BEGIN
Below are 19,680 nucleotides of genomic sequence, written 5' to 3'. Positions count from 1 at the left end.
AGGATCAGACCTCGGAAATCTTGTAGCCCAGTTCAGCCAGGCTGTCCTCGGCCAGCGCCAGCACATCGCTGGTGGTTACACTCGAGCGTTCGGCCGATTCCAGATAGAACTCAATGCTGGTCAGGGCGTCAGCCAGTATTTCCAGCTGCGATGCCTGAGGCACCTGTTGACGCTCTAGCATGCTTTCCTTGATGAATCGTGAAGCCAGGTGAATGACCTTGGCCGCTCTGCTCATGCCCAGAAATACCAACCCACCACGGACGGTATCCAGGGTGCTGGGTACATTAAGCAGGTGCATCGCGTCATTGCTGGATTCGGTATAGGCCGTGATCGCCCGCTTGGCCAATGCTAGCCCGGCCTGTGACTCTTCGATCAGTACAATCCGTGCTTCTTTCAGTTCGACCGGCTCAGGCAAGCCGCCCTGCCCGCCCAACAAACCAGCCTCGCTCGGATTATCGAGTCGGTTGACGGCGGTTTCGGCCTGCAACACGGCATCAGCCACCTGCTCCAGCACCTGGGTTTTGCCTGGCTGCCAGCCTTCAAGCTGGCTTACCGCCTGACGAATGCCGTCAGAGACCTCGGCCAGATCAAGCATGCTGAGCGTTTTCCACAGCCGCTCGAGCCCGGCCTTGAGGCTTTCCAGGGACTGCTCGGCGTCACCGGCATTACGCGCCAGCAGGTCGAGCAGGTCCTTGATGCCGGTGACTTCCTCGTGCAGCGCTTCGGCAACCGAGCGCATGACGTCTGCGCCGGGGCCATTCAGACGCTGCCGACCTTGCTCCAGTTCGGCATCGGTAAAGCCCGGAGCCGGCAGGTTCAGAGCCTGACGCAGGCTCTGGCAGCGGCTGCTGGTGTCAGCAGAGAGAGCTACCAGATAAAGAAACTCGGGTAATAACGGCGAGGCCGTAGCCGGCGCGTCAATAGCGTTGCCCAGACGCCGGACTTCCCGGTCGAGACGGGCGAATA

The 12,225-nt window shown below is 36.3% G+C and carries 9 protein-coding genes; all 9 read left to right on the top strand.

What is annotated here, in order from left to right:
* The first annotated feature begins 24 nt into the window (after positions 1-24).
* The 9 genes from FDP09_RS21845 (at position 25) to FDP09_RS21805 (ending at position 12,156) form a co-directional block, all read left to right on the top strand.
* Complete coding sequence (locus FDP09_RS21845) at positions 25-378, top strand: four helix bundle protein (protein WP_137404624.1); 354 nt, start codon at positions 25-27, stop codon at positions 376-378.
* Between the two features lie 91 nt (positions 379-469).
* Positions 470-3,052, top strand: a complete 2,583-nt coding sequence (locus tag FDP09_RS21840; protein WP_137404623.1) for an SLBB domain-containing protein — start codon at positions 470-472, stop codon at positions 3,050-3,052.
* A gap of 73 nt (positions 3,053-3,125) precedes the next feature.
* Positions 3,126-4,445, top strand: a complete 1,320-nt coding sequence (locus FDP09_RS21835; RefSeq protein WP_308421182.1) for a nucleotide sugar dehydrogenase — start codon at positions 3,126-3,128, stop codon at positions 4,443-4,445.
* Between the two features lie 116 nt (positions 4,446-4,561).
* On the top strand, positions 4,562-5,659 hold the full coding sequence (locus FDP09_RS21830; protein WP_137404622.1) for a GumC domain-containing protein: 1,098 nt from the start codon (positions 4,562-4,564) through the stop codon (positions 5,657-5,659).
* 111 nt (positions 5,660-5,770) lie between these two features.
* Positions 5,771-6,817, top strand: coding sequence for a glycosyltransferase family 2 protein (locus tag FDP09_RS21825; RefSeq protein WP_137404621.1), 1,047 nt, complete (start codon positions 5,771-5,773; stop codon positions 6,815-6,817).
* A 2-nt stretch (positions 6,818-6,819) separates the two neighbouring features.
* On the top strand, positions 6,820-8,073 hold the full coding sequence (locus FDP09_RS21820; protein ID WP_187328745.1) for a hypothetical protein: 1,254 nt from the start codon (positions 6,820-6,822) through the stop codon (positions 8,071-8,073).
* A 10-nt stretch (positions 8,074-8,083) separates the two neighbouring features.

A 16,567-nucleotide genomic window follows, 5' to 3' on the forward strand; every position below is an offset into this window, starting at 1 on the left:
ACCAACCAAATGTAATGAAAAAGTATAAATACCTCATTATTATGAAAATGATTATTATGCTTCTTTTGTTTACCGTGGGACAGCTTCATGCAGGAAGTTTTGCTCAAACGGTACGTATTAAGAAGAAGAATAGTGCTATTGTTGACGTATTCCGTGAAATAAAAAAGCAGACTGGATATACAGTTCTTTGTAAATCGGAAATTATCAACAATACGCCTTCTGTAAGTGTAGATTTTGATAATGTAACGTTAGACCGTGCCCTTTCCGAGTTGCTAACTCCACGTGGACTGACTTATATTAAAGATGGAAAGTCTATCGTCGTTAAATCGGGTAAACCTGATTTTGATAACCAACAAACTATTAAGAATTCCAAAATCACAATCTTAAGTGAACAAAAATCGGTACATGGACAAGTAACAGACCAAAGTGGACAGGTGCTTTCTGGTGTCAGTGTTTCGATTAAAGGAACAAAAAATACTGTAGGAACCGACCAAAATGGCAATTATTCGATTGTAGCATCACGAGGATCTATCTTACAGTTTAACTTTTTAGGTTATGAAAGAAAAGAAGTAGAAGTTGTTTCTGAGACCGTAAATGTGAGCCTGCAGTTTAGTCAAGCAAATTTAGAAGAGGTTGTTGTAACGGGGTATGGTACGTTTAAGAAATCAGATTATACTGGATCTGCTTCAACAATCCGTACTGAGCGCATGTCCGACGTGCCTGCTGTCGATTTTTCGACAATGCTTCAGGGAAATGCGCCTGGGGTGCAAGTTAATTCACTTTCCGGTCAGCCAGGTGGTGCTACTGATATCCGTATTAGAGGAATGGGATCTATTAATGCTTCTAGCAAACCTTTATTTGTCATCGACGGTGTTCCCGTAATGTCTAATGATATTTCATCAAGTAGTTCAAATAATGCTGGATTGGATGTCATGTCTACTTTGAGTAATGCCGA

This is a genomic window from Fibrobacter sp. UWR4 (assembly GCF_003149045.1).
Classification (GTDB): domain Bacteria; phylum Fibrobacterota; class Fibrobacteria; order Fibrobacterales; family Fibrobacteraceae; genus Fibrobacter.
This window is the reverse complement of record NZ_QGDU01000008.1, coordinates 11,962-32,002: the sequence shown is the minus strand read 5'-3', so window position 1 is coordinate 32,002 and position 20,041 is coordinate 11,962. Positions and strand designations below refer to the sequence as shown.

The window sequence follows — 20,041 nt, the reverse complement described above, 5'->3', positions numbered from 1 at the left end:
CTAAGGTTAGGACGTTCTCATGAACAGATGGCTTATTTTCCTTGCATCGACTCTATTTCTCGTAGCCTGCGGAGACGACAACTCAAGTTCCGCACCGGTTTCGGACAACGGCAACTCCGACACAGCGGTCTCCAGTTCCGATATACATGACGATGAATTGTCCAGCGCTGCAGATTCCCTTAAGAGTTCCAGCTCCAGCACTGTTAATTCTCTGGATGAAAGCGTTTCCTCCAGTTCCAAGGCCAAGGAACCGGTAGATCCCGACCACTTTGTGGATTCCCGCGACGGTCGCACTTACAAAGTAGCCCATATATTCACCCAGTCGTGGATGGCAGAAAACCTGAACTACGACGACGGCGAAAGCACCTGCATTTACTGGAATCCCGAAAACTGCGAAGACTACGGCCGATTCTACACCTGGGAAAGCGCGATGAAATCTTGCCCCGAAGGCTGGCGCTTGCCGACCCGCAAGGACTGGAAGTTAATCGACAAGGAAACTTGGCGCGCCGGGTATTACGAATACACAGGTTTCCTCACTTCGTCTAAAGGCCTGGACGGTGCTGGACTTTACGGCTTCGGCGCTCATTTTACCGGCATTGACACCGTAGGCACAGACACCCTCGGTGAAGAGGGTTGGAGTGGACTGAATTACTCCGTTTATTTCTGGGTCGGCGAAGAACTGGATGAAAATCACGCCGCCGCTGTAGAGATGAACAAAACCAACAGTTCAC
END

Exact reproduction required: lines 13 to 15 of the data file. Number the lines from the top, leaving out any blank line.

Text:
* On the top strand, positions 4,562-5,659 hold the full coding sequence (locus FDP09_RS21830; protein WP_137404622.1) for a GumC domain-containing protein: 1,098 nt from the start codon (positions 4,562-4,564) through the stop codon (positions 5,657-5,659).
* 111 nt (positions 5,660-5,770) lie between these two features.
* Positions 5,771-6,817, top strand: coding sequence for a glycosyltransferase family 2 protein (locus tag FDP09_RS21825; RefSeq protein WP_137404621.1), 1,047 nt, complete (start codon positions 5,771-5,773; stop codon positions 6,815-6,817).